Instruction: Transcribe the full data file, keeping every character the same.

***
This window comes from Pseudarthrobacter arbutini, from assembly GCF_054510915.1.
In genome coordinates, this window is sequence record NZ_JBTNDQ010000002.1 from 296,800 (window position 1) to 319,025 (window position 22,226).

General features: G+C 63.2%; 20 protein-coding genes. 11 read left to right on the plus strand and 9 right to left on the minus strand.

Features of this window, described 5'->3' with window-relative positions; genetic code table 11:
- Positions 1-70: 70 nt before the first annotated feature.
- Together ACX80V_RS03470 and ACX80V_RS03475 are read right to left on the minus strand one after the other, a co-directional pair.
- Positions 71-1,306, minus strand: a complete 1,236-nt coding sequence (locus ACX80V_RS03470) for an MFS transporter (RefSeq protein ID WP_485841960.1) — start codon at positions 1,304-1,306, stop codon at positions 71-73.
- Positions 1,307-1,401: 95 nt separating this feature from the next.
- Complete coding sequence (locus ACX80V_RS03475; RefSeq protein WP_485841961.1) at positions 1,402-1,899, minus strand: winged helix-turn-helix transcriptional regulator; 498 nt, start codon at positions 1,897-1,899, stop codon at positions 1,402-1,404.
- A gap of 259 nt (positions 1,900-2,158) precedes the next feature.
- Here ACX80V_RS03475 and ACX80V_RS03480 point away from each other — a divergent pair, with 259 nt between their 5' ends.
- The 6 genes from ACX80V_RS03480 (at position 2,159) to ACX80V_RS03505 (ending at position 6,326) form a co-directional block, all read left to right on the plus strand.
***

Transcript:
This window comes from Pseudarthrobacter arbutini, from assembly GCF_054510915.1.
In genome coordinates, this window is sequence record NZ_JBTNDQ010000002.1 from 296,800 (window position 1) to 319,025 (window position 22,226).

General features: G+C 63.2%; 20 protein-coding genes. 11 read left to right on the plus strand and 9 right to left on the minus strand.

Features of this window, described 5'->3' with window-relative positions; genetic code table 11:
- Positions 1-70: 70 nt before the first annotated feature.
- Together ACX80V_RS03470 and ACX80V_RS03475 are read right to left on the minus strand one after the other, a co-directional pair.
- Positions 71-1,306, minus strand: a complete 1,236-nt coding sequence (locus ACX80V_RS03470) for an MFS transporter (RefSeq protein ID WP_485841960.1) — start codon at positions 1,304-1,306, stop codon at positions 71-73.
- Positions 1,307-1,401: 95 nt separating this feature from the next.
- Complete coding sequence (locus ACX80V_RS03475; RefSeq protein WP_485841961.1) at positions 1,402-1,899, minus strand: winged helix-turn-helix transcriptional regulator; 498 nt, start codon at positions 1,897-1,899, stop codon at positions 1,402-1,404.
- A gap of 259 nt (positions 1,900-2,158) precedes the next feature.
- Here ACX80V_RS03475 and ACX80V_RS03480 point away from each other — a divergent pair, with 259 nt between their 5' ends.
- The 6 genes from ACX80V_RS03480 (at position 2,159) to ACX80V_RS03505 (ending at position 6,326) form a co-directional block, all read left to right on the plus strand.